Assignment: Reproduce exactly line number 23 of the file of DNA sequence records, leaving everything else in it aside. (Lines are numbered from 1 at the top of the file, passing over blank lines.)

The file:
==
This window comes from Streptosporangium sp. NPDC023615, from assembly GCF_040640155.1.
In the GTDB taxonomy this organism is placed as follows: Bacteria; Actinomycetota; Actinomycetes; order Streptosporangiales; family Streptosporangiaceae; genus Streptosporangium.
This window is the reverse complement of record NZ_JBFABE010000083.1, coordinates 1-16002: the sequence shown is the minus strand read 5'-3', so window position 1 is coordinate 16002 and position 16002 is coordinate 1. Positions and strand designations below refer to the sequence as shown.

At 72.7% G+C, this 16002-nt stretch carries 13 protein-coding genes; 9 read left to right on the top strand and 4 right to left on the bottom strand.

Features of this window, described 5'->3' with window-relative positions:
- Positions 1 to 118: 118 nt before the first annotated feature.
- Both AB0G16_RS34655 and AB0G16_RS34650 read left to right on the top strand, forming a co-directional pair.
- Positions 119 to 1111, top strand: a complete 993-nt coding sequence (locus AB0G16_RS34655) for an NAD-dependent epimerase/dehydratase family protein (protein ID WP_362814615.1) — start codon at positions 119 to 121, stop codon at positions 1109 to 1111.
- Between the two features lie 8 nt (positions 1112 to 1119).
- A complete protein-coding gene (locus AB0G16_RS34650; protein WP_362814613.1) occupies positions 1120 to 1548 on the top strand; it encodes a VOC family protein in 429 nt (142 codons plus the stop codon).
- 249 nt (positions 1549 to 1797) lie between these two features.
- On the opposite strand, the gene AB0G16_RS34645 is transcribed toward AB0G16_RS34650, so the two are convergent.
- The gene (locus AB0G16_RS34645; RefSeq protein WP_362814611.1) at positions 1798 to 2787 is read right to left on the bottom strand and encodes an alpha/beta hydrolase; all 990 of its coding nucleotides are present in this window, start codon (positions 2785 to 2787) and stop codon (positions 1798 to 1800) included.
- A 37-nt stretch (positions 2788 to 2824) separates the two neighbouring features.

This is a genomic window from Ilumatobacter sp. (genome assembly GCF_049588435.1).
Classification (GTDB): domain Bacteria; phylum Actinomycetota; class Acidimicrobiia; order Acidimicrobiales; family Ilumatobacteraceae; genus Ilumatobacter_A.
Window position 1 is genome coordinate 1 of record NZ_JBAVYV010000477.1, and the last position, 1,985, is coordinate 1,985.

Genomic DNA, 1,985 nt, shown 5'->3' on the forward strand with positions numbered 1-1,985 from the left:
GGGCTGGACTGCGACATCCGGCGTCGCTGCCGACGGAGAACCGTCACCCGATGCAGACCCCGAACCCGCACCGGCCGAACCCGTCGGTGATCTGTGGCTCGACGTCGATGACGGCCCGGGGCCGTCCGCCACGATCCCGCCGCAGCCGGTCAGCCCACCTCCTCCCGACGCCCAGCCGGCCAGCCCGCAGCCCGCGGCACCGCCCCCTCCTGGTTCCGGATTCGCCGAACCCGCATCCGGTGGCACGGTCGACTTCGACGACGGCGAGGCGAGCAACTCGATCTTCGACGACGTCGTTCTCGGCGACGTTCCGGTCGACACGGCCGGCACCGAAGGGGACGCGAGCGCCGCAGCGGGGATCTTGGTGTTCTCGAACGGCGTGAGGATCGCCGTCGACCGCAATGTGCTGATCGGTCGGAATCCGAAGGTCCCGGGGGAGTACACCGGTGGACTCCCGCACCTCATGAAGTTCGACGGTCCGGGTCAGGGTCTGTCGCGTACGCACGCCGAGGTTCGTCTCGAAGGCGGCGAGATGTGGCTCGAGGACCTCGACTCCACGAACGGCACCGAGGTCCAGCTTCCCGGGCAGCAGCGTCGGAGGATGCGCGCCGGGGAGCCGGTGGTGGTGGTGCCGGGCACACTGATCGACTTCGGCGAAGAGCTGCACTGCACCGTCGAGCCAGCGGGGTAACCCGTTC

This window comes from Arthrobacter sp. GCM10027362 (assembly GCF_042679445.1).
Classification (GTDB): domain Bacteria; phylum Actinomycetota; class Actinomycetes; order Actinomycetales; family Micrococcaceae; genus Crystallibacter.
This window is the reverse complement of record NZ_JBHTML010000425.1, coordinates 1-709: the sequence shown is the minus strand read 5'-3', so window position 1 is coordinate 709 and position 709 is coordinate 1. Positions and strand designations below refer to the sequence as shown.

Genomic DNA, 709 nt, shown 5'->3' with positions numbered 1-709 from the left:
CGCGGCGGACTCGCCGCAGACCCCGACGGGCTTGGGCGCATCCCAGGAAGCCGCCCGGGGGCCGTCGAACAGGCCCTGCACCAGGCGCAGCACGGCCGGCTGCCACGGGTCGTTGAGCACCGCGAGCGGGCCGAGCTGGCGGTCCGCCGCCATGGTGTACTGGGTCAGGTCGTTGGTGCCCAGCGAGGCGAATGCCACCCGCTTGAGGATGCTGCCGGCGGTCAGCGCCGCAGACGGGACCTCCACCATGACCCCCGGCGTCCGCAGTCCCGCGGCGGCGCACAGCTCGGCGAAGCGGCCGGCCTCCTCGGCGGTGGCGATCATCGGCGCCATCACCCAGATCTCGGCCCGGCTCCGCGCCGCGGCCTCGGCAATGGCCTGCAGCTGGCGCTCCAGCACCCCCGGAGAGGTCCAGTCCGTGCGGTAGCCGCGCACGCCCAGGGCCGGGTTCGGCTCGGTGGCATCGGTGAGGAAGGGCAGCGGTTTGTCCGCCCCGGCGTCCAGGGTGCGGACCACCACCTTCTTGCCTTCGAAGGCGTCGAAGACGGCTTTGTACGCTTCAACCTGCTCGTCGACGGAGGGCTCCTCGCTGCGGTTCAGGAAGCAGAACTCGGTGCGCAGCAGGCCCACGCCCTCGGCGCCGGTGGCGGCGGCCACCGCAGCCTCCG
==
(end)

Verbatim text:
Genomic DNA, 709 nt, shown 5'->3' with positions numbered 1-709 from the left: